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If the past three years has taught us anything about the future of work, it’s that soft skills must be reframed as a worker’s foundation to ensure they remain adaptable amidst changes in the job market. Certainly, AI is increasingly becoming a threat to many white-collar positions. But it’s also allowing many in HR positions and related industries to recognize what we truly value in human workers. That is, of course, what sets us apart from AI and machines is the possession of soft skills relevant to certain lines of work. And soft skills-based hiring isn’t just beneficial for hiring managers and recruiters.

It’s also useful for empowering job seekers to explore the soft skills they already possess to consider fields of work they might not have previously. After all, if a candidate is well-suited for a specific field of work based on their behaviours and innate work habits, the right kind of training or certification process might be the only thing standing in their way.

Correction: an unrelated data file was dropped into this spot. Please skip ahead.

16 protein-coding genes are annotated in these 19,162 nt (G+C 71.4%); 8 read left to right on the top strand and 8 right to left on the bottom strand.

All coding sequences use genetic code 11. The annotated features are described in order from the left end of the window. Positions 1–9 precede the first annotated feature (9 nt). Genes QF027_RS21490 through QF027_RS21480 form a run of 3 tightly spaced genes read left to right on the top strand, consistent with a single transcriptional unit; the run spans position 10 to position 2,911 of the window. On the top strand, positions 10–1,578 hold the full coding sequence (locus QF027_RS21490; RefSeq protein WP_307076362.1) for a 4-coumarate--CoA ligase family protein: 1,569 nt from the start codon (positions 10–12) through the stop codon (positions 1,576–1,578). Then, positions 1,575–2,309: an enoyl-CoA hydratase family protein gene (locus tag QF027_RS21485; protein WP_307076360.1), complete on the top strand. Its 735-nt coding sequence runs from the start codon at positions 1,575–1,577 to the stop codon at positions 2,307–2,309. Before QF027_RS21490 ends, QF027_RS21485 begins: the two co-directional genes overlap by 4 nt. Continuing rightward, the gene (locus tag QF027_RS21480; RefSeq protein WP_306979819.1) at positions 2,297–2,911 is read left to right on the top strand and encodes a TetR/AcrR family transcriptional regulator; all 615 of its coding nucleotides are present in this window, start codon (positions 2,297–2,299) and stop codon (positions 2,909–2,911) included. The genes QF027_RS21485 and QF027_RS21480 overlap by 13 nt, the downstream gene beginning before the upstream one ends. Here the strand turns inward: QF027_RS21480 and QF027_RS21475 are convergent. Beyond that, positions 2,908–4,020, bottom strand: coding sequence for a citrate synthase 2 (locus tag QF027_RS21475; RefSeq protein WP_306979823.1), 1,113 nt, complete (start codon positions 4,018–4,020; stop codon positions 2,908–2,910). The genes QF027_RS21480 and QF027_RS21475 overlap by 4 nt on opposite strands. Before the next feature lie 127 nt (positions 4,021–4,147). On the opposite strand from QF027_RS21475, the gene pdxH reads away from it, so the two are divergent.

So, if anyone who is well-suited for a job can be trained to work in it, why are we still hiring for those with the hard skills but not the soft skills?

Ways to Measure Soft Skills When Hiring

We at Workwolf are big believers in hiring for soft skills. Specifically, when looking to hire a team member, we use our very own psychometric assessment called Packfinder, to determine the potential of a candidate.

Specifically, we determine a candidate’s likelihood to succeed in a given position by using Packfinder to measure where they fall on six soft skill spectra. These include their level of self-management, their motivational profile, their environmental fit, their comfort with conflict, their people orientation, and their analytical orientation.

These, we argue, are all crucial for understanding a worker’s potential and innate abilities across various industries and specific positions. So, in order to get a comprehensive understanding of how well suited a candidate is for a position, we measure where on each of these spectra a candidate falls.

And most importantly, this is both an equitable and empowering approach to hiring, especially in comparison to traditional hiring practices.